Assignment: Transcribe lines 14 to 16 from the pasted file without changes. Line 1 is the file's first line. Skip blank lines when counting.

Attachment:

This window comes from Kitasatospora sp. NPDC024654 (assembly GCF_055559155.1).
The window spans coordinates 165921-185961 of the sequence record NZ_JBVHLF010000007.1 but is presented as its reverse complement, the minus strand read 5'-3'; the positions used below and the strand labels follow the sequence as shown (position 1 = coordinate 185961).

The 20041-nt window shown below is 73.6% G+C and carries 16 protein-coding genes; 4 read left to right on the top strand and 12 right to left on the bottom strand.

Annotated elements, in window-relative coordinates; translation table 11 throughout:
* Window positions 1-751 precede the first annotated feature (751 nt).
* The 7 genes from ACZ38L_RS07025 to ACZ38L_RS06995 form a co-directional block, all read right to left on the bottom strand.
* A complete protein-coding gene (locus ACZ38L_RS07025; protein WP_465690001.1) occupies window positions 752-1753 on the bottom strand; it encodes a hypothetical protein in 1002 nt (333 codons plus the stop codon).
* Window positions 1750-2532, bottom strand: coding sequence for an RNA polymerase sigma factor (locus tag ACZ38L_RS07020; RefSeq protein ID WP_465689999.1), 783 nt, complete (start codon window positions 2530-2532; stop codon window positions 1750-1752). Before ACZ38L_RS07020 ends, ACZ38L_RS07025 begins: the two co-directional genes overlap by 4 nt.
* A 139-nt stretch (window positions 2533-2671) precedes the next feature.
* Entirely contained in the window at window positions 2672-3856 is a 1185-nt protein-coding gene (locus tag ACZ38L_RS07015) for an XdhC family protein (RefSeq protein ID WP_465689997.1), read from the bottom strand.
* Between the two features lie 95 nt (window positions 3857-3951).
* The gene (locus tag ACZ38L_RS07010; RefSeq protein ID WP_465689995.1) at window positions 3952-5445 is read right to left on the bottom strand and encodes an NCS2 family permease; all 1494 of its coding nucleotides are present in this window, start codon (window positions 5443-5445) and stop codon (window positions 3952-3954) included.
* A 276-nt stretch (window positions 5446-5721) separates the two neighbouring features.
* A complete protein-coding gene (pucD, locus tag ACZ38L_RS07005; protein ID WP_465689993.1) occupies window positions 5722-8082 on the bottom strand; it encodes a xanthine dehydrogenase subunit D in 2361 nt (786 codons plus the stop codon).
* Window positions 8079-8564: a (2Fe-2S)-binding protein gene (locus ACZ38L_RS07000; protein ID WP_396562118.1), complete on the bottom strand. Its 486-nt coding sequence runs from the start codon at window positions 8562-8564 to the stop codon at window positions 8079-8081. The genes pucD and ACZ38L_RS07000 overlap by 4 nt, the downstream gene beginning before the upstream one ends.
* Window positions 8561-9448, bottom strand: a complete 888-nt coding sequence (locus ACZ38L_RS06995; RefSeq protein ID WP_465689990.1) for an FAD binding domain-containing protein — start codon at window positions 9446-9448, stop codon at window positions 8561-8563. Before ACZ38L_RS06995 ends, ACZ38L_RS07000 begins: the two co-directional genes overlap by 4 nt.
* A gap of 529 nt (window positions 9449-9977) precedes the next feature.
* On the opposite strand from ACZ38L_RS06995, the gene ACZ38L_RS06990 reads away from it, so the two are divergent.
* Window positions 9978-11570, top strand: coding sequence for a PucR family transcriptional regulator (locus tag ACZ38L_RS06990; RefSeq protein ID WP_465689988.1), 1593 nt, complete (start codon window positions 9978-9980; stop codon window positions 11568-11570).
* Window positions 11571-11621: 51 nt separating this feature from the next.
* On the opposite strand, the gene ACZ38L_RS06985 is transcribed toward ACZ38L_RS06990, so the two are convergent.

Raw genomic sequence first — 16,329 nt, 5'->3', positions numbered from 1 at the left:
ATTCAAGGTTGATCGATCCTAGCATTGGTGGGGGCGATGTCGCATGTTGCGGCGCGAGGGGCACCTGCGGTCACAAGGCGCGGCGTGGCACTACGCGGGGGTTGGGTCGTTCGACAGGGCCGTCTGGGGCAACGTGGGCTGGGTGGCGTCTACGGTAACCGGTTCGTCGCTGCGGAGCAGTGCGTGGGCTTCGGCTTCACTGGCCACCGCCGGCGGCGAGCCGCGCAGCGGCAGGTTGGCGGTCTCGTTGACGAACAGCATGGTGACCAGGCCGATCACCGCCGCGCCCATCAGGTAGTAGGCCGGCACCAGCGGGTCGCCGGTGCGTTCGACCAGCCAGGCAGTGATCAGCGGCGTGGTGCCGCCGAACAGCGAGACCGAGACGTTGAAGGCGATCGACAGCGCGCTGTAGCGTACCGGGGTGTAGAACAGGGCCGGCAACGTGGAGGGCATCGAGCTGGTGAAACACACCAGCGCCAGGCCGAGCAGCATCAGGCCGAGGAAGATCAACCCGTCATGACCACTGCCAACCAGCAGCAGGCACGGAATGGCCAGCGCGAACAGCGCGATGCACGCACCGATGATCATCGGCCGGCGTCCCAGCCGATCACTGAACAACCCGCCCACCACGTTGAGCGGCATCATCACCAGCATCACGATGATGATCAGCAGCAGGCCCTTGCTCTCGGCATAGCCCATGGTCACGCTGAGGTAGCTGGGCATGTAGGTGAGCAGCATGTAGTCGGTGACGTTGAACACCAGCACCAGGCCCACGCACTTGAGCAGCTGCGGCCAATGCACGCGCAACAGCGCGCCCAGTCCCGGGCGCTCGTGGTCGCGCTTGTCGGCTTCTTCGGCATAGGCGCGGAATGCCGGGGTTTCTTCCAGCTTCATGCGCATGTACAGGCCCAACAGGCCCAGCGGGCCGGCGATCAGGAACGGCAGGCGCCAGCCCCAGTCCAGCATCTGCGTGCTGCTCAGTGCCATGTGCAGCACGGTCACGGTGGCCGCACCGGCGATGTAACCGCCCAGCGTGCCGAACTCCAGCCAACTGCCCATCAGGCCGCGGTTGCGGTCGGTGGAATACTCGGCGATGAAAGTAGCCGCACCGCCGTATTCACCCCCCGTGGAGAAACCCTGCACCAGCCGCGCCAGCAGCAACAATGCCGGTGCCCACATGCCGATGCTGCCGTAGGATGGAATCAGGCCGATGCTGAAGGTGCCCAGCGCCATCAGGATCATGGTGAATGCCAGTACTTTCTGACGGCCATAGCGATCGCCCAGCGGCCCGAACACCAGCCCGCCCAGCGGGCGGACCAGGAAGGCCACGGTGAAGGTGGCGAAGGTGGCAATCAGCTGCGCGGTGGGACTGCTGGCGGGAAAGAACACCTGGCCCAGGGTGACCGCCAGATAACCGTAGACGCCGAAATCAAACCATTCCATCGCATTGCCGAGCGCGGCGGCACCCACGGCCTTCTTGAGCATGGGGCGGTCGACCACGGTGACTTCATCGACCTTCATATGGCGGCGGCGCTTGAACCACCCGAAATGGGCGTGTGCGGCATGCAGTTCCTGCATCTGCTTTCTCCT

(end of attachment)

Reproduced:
* A complete protein-coding gene (pucD, locus tag ACZ38L_RS07005; protein ID WP_465689993.1) occupies window positions 5722-8082 on the bottom strand; it encodes a xanthine dehydrogenase subunit D in 2361 nt (786 codons plus the stop codon).
* Window positions 8079-8564: a (2Fe-2S)-binding protein gene (locus ACZ38L_RS07000; protein ID WP_396562118.1), complete on the bottom strand. Its 486-nt coding sequence runs from the start codon at window positions 8562-8564 to the stop codon at window positions 8079-8081. The genes pucD and ACZ38L_RS07000 overlap by 4 nt, the downstream gene beginning before the upstream one ends.
* Window positions 8561-9448, bottom strand: a complete 888-nt coding sequence (locus ACZ38L_RS06995; RefSeq protein ID WP_465689990.1) for an FAD binding domain-containing protein — start codon at window positions 9446-9448, stop codon at window positions 8561-8563. Before ACZ38L_RS06995 ends, ACZ38L_RS07000 begins: the two co-directional genes overlap by 4 nt.